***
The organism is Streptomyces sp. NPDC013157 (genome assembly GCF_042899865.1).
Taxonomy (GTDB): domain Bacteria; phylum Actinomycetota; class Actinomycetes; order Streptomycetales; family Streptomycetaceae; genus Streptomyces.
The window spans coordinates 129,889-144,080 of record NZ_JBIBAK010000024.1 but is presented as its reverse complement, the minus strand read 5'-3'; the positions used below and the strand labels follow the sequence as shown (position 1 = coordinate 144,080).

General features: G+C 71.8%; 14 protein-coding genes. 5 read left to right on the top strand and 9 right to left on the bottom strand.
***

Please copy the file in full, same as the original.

The organism is Streptomyces sp. NPDC013157 (genome assembly GCF_042899865.1).
Taxonomy (GTDB): domain Bacteria; phylum Actinomycetota; class Actinomycetes; order Streptomycetales; family Streptomycetaceae; genus Streptomyces.
The window spans coordinates 129,889-144,080 of record NZ_JBIBAK010000024.1 but is presented as its reverse complement, the minus strand read 5'-3'; the positions used below and the strand labels follow the sequence as shown (position 1 = coordinate 144,080).

General features: G+C 71.8%; 14 protein-coding genes. 5 read left to right on the top strand and 9 right to left on the bottom strand.